Canadians pay remarkably little for the water supplied to our homes and businesses compared to other developed countries (see figure 1). It’s no coincidence that we are also among the highest per capita consumers of water in the world.
The environmental consequences of water overconsumption are by now well established. They range from greenhouse gas emissions associated with unnecessary water heating and pumping, to impacts on natural habitat from premature or over-construction of dams or treatment plants, to impacts on receiving aquatic environments when disposing excess wastewater.
In recent years Canadian communities and water service providers have responded by implementing a range of demand management measures, from product rebates for toilets to education programs for school children and families.
What may surprise some people is the related finding that Canadian municipal water service providers typically do not collect enough revenue through water bills to cover basic operational costs. In fact, Statistics Canada (2008) figures show that in 2007, expenditures by water service providers were, on average, 30 per cent higher than the revenues collected from water bills. As a result, system reliability and infrastructure in many towns and cities are deteriorating. This means municipalities have to depend on frequent injections of subsidy funding from federal and provincial governments just to keep systems operating adequately. The alternative is to let the pipes, treatment plants and other capital assets decay—increasing the so-called infrastructure deficit (Renzetti, 2009).
An obvious response, both environmentally and economically, is to begin charging households and businesses for the real costs of water services.
What is conservation-oriented water pricing?
Conservation-oriented water pricing is a rate structure adopted by water service providers where costs are fully recovered. Individual customers are metered and pay for the volume they use, and the price charged is sufficient to influence customer decisions to make better choices. This includes behavioural choices to consume less water and choices to purchase water-efficient fixtures and appliances more often. Most people and organizations will change their behaviours simply because they recognize that conservation will lead to financial savings.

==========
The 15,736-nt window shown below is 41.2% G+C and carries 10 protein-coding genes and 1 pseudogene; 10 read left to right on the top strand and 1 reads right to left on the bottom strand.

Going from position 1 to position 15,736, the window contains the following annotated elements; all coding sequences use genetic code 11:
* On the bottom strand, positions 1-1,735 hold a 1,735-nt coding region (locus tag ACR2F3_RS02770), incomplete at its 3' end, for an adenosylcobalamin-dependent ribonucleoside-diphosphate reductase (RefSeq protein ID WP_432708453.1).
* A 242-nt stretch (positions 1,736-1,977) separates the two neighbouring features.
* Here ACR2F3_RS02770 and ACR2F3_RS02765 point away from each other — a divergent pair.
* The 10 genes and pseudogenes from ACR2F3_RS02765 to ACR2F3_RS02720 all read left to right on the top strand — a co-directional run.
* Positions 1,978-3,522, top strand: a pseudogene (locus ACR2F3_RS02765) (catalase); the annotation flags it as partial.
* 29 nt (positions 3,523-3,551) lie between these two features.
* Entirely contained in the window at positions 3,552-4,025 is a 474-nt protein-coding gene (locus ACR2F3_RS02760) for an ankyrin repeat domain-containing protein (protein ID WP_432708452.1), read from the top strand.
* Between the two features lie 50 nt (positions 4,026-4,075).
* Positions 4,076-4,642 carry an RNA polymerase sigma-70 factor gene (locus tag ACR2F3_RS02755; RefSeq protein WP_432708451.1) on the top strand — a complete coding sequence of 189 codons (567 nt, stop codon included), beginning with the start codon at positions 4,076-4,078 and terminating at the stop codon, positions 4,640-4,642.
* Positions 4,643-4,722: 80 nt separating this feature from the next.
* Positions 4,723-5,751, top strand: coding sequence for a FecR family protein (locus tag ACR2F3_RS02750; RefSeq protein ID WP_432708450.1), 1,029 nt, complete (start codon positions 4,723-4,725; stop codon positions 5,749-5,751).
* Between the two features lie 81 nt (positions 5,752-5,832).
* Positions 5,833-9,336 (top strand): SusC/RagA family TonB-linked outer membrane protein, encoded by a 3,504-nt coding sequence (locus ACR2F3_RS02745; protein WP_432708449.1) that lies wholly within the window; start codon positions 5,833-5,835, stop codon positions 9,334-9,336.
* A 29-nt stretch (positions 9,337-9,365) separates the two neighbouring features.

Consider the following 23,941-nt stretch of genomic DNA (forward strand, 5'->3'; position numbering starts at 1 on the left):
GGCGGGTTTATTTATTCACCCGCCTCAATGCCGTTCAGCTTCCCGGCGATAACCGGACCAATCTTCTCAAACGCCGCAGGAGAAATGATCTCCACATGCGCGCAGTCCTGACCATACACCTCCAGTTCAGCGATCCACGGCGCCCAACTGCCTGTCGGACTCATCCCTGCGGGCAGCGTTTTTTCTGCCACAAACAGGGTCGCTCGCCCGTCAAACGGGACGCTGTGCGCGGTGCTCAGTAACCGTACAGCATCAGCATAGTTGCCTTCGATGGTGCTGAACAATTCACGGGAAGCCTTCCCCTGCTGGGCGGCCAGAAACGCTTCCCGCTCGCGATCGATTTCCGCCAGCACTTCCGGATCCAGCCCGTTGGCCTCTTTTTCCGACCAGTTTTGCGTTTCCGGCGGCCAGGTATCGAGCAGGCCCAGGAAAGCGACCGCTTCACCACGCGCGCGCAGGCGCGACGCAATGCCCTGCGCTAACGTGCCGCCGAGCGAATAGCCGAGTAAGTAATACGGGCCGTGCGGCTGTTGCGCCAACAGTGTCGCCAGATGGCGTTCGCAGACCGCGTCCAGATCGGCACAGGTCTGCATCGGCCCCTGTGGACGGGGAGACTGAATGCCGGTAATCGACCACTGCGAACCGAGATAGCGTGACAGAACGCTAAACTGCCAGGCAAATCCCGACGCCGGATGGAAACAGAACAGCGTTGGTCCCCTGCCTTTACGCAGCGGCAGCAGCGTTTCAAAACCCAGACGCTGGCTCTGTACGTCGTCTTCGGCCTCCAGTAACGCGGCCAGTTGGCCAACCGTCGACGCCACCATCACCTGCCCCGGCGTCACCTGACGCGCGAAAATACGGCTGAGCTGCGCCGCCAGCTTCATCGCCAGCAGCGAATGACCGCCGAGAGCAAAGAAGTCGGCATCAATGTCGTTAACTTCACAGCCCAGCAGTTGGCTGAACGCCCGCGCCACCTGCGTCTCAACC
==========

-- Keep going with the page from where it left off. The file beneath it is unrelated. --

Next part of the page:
By collecting the same or more revenue while supplying less water, as a general rule the financial performance of water service providers will improve. Revenue generated by conservation-oriented pricing can be reinvested in the water supply system to repair aging infrastructure, develop and enhance conservation programs, and protect water sources.
Another benefit of improved water pricing is that it can encourage innovation and diffusion of technology. Faced with more appropriate prices, consumers will have incentive to invest their scarce dollars in products and services like low-flow toilets or the most efficient washing machine. Responding to this signal, inventors, engineers and investors will further improve water using technologies.
It’s also a question of fairness. Why should users who waste water and place excess demand on the system pay about the same as those who do their best to conserve? As discussed below, the goal is not to overprice the water that we use for basic things like drinking and personal hygiene. Rather, it is the luxury use for things like excessive outdoor irrigation, car washing or swimming pools that we want to target.
How do we get there?
A key initial step for any water service provider wanting to improve its pricing structure is to get metered. Metering of individual customer connections is a prerequisite for volume-based pricing. It’s also a beneficial general management practice that allows providers to better account for water use and measure performance. As of 2006 (the most recent year for which data are available), only 63.1 per cent of customers living in single-family dwellings in Canada were metered (Environment Canada, 2009). In other words, over one-third of Canadian homes still do not have a water meter. This is puzzling when one considers that universal metering is commonplace and expected in other utility sectors, such as electricity or natural gas. In these sectors, we would be very surprised indeed if usage were not metered. The extent of metering is also highly variable from province to province, with a few jurisdictions clearly bringing up the rear (see figure 2).
Once the metering hurdle is surmounted, most water service providers will also need to look at improving their financial accounting and billing systems. The objective of conservation-oriented pricing is to recover the full costs of providing services, including operations and maintenance, administration, overhead, reserves, costs of complying with regulations, financial costs (depreciation, debt servicing, et cetera) and capital costs. Beyond these obvious items, full cost accounting should ideally also cover soft costs, including environmental externalities—for example, the costs of aquatic habitat restoration or source water protection.
Senior governments can play a crucial role here by providing guidelines and best practices manuals on things like accounting practices. They can also provide advice on matters such as asset management and water use accounting. Most importantly, they can create conducive and supportive regulatory environments. Existing legislation can sometimes create barriers to change by limiting how costs can be recovered, which may constrain progressive municipal governments from implementing improvements.